Enthusiastic teachers and instructors bring unique teaching and assessment methods to the classroom because students learn best when they are engaged in a range of different learning techniques. The activities allow students to apply learned concepts to current world social, economic, and environmental issues which impact daily life. Opportunities to relate knowledge and skills to these wider contexts will motivate students to learn in a meaningful way and to become life-long learners. Instructors also inspire students to become successful problem solvers by investigating, providing alternative reasoning and solutions to problems as well as dedicating time and energy to the tasks at hand.
Effective instructional techniques utilize students’ existing knowledge and by capturing their interest and engaging in meaningful participation. Students will be engaged when they are able to see the correlation between the learned concepts and their ability to apply them to the world around them and in real-life situations. Students will have the chance to learn using a wide range of methods which include self-learning, cooperative learning as well as learning through teacher guidance as well has hands-on experiences. The methods and strategies teachers implement will be tailored to the learning requirements and the individual needs of the students. Teachers will achieve effective instruction in an online environment by using videos, interactive animations and virtual labs and discussion forums and video conferencing/live chat.
Individualized Accommodations for Students
Our methodology for student assessment follows the Growing Success Assessment, Evaluation and Reporting in Ontario Schools First Edition, Covering Grades 1 to 12 (2010) manual published by the Ontario Ministry of Education. Assessment is the process of gathering information that accurately reflects how well a student is achieving the curriculum expectations in a subject or course. Assessment tools are designed to improve student learning which includes descriptive feedback, coaching, observations and self-assessments. In addition, student can be independent and set individual goals, monitor progress against these goals, determine next steps and reflect on their thinking and learning.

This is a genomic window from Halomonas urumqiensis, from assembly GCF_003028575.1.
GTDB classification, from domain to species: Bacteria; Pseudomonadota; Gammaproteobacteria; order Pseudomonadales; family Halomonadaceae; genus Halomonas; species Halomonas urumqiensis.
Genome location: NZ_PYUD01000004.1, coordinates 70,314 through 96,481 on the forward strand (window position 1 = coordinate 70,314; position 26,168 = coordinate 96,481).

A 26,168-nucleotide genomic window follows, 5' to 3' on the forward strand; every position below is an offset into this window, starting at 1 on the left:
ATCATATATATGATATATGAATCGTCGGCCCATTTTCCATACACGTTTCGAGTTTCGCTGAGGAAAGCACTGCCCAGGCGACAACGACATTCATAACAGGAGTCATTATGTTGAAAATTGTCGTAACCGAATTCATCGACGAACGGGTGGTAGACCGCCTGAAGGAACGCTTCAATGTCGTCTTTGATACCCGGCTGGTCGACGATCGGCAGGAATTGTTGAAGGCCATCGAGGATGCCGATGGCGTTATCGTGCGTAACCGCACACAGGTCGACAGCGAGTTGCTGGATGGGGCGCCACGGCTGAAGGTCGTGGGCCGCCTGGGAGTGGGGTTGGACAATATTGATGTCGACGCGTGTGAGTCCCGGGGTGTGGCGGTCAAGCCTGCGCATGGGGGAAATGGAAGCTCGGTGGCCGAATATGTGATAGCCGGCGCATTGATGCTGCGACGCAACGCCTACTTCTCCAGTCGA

For a student with special education needs who requires modified or alternative expectations, assessment and evaluation of his or her achievement will be based on the modified curriculum expectations or alternative expectations outlined in the student’s Individual Education Plan (IEP). Accommodations required to facilitate the student’s learning may be identified by the teacher, however recommendations from a School Board generated in the form of an Individual Education Plan (IEP) should be used, if available.
For a student with special education needs who requires “accommodations only”, as described in his or her IEP, assessment and evaluation of achievement will be based on the appropriate subject/ grade/course curriculum expectations and the achievement levels outlined in the curriculum documents.
A student’s Individual Education Plan (IEP) describes his or her educational program and any accommodations that may be required. The IEP specifies whether the student requires:
accommodations only; or
modified learning expectations, with the possibility of accommodations;
Assessment accommodations are changes in procedures that enable the student to demonstrate his
or her learning. These may include:
visual supports to clarify verbal instructions, assistive devices, or some form of human support;
alternative methods for the student to demonstrate his or her achievement of expectations (e.g., allowing the student to take tests orally) or the allowance of extra time to complete the assessment;
alternative settings that may be more suitable for the student to demonstrate his or her learning.
If accommodations are required to assess and evaluate student learning, the strategies to be used are outlined in the student’s IEP.
For further details about the different types of accommodations, modified learning expectation and alternative programs please refer to Growing Success Assessment, Evaluation and Reporting in Ontario Schools First Edition, Covering Grades 1 to 12 (2010)
Standard Computer Requirements for all courses:
-Processor speed of 2 GHz or faster
-Memory of 4 GB RAM or greater
-A high speed internet connection with a connection speed of 10 MB/s or better.
-Monitor and video card with 1024×768 or greater resolution
-Keyboard and Mouse is recommended